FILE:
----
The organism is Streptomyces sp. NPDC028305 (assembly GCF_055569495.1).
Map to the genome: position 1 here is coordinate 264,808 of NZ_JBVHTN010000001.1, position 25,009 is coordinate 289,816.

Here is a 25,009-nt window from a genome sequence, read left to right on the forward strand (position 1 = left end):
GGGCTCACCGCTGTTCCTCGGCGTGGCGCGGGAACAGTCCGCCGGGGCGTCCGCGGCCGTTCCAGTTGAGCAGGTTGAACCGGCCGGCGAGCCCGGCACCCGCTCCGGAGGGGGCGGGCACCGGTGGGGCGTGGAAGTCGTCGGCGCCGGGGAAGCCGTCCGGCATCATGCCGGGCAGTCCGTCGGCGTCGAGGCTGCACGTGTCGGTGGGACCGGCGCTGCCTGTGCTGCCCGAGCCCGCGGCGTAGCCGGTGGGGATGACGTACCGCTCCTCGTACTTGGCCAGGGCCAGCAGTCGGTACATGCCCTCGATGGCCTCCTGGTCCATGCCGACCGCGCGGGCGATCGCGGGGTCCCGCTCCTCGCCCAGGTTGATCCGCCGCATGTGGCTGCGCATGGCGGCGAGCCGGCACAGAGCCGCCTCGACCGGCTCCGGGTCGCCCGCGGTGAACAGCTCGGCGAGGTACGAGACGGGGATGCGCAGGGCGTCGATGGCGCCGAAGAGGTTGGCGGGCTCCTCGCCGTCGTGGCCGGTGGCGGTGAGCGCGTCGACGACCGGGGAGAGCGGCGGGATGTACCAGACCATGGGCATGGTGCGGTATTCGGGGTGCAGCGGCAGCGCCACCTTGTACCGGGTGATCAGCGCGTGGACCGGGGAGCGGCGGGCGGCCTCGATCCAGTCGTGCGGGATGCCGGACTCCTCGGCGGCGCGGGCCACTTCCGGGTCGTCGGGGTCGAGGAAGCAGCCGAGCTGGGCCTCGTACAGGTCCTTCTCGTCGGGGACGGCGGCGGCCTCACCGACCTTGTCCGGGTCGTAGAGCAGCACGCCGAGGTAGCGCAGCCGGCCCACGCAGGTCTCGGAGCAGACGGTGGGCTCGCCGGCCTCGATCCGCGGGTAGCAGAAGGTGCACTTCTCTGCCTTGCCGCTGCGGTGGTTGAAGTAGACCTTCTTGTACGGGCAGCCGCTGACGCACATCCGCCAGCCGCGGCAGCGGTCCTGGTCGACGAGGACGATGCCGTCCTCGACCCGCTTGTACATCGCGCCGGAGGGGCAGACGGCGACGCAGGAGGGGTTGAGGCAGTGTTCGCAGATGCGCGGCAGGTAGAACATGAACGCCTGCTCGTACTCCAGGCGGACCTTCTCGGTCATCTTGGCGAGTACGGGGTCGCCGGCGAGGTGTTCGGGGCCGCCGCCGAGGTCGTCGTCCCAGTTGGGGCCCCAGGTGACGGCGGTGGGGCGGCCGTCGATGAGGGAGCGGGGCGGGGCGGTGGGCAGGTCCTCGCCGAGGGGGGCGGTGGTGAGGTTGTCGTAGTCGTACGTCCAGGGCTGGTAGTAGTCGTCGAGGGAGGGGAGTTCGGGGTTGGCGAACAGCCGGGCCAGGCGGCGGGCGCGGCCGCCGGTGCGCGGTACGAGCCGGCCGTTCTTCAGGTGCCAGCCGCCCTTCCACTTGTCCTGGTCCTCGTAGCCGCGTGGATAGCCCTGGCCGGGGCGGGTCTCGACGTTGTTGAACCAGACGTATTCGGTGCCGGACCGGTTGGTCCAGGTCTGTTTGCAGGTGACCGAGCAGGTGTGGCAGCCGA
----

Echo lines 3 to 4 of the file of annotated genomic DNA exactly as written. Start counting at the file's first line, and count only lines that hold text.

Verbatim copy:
Here is a 25,009-nt window from a genome sequence, read left to right on the forward strand (position 1 = left end):
GGGCTCACCGCTGTTCCTCGGCGTGGCGCGGGAACAGTCCGCCGGGGCGTCCGCGGCCGTTCCAGTTGAGCAGGTTGAACCGGCCGGCGAGCCCGGCACCCGCTCCGGAGGGGGCGGGCACCGGTGGGGCGTGGAAGTCGTCGGCGCCGGGGAAGCCGTCCGGCATCATGCCGGGCAGTCCGTCGGCGTCGAGGCTGCACGTGTCGGTGGGACCGGCGCTGCCTGTGCTGCCCGAGCCCGCGGCGTAGCCGGTGGGGATGACGTACCGCTCCTCGTACTTGGCCAGGGCCAGCAGTCGGTACATGCCCTCGATGGCCTCCTGGTCCATGCCGACCGCGCGGGCGATCGCGGGGTCCCGCTCCTCGCCCAGGTTGATCCGCCGCATGTGGCTGCGCATGGCGGCGAGCCGGCACAGAGCCGCCTCGACCGGCTCCGGGTCGCCCGCGGTGAACAGCTCGGCGAGGTACGAGACGGGGATGCGCAGGGCGTCGATGGCGCCGAAGAGGTTGGCGGGCTCCTCGCCGTCGTGGCCGGTGGCGGTGAGCGCGTCGACGACCGGGGAGAGCGGCGGGATGTACCAGACCATGGGCATGGTGCGGTATTCGGGGTGCAGCGGCAGCGCCACCTTGTACCGGGTGATCAGCGCGTGGACCGGGGAGCGGCGGGCGGCCTCGATCCAGTCGTGCGGGATGCCGGACTCCTCGGCGGCGCGGGCCACTTCCGGGTCGTCGGGGTCGAGGAAGCAGCCGAGCTGGGCCTCGTACAGGTCCTTCTCGTCGGGGACGGCGGCGGCCTCACCGACCTTGTCCGGGTCGTAGAGCAGCACGCCGAGGTAGCGCAGCCGGCCCACGCAGGTCTCGGAGCAGACGGTGGGCTCGCCGGCCTCGATCCGCGGGTAGCAGAAGGTGCACTTCTCTGCCTTGCCGCTGCGGTGGTTGAAGTAGACCTTCTTGTACGGGCAGCCGCTGACGCACATCCGCCAGCCGCGGCAGCGGTCCTGGTCGACGAGGACGATGCCGTCCTCGACCCGCTTGTACATCGCGCCGGAGGGGCAGACGGCGACGCAGGAGGGGTTGAGGCAGTGTTCGCAGATGCGCGGCAGGTAGAACATGAACGCCTGCTCGTACTCCAGGCGGACCTTCTCGGTCATCTTGGCGAGTACGGGGTCGCCGGCGAGGTGTTCGGGGCCGCCGCCGAGGTCGTCGTCCCAGTTGGGGCCCCAGGTGACGGCGGTGGGGCGGCCGTCGATGAGGGAGCGGGGCGGGGCGGTGGGCAGGTCCTCGCCGAGGGGGGCGGTGGTGAGGTTGTCGTAGTCGTACGTCCAGGGCTGGTAGTAGTCGTCGAGGGAGGGGAGTTCGGGGTTGGCGAACAGCCGGGCCAGGCGGCGGGCGCGGCCGCCGGTGCGCGGTACGAGCCGGCCGTTCTTCAGGTGCCAGCCGCCCTTCCACTTGTCCTGGTCCTCGTAGCCGCGTGGATAGCCCTGGCCGGGGCGGGTCTCGACGTTGTTGAACCAGACGTATTCGGTGCCGGACCGGTTGGTCCAGGTCTGTTTGCAGGTGACCGAGCAGGTGTGGCAGCCGA